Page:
Gender Dimorphism and Lack of Day/Night Variation or Effects of Energy Deprivation on Undercarboxylated Osteocalcin Levels in Humans
Disclosure: All authors state that they have no conflicts of interest and have nothing to disclose.
Funding agencies: The Mantzoros Laboratory is supported by the National Institute of Diabetes and Digestive and Kidney Diseases grants 58785, 79929 and 81913. The Mantzoros Laboratory is also supported by Award Number 1I01CX000422-01A1 from the Clinical Science Research and Development Service of the VA Office of Research and Development. Amylin Pharmaceuticals, Inc. supplied metreleptin for this study and approved the design of the study but had no role in the study design; conduct of the study; collection, management, analysis, and interpretation of the data; or the preparation, review, or approval of the manuscript. The project described was also supported by Grant Number UL1 RR025758- Harvard Clinical and Translational Science Center, from the National Center for Research Resources. The content is solely the responsibility of the authors and does not necessarily represent the official views of the National Center for Research Resources or the National Institutes of Health.
Undercarboxylated osteocalcin (ucOC) is a bone marker with potent metabolic effects. Leptin regulates Esp gene expression and osteocalcin carboxylation in animal models. We aim to elucidate day/night patterns of ucOC levels, whether short-term and/or chronic energy deprivation alters ucOC levels, and whether leptin may mediate these changes in humans.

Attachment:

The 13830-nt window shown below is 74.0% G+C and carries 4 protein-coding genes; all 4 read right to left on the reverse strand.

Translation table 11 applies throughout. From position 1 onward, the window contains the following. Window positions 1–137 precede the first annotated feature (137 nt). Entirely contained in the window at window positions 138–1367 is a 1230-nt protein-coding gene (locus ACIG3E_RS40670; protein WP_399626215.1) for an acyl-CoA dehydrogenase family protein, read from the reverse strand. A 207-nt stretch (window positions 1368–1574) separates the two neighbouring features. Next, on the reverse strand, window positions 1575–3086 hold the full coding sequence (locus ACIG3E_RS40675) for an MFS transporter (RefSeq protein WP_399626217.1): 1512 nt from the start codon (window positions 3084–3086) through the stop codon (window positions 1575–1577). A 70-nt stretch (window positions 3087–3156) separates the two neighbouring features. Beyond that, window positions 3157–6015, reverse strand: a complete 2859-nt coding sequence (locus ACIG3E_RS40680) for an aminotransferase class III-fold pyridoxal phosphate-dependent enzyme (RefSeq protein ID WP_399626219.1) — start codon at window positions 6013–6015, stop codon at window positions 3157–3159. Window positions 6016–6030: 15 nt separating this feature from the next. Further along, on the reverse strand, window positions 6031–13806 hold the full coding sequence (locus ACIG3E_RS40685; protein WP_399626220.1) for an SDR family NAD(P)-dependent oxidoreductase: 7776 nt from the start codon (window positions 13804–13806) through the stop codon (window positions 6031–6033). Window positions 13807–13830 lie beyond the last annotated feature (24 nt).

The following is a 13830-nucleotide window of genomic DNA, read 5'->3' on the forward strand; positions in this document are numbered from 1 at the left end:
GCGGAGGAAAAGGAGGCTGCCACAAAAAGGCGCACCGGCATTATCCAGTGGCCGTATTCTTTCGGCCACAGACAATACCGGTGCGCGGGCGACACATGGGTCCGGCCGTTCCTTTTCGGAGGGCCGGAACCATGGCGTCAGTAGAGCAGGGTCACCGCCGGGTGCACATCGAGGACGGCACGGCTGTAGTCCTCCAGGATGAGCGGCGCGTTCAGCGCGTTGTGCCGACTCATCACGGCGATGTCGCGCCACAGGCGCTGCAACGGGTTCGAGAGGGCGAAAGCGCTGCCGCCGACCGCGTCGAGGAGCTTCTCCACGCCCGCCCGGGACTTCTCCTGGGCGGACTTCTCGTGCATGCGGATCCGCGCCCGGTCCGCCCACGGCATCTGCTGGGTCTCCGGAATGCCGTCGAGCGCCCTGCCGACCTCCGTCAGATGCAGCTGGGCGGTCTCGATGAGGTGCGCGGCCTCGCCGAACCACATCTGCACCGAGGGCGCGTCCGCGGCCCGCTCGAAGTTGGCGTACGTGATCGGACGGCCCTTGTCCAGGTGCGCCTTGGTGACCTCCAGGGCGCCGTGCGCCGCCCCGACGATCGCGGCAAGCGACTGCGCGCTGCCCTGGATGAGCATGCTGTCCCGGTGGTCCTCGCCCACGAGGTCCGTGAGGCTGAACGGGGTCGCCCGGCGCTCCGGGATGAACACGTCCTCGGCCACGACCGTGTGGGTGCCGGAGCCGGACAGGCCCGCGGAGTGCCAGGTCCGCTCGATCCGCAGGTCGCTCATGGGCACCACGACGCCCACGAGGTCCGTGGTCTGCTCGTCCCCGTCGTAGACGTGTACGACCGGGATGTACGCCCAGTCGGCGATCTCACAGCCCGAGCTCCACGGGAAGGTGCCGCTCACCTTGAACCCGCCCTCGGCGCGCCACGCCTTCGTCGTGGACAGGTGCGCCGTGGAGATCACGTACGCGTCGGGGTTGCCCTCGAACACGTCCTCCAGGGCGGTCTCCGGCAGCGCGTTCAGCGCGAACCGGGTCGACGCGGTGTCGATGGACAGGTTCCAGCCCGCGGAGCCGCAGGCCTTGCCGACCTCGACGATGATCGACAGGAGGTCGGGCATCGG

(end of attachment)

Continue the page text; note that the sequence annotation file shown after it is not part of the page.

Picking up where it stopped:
Design and Methods
Twelve healthy males and females were studied for 72 h in the fed state to study day/night pattern of ucOC. The six female subjects were also studied in a crossover interventional study in the fasting state for 72 h with administration of either placebo or metreleptin in physiological doses. Blood samples were obtained hourly from 0800 a.m. on day 3 until 0800 a.m. on day 4. In a separate study, eleven obese subjects who underwent bariatric surgery were followed for 24 weeks to examine the effects of postsurgery weight loss on ucOC levels.
Males have higher ucOC levels compared to females. There is no day/night variation pattern of circulating ucOC in humans. Short-term and chronic energy deprivation or leptin administrations do not alter ucOC levels.
The hypothesis that ucOC plays a role in energy homeostasis or of leptin in regulating ucOC in humans is not supported.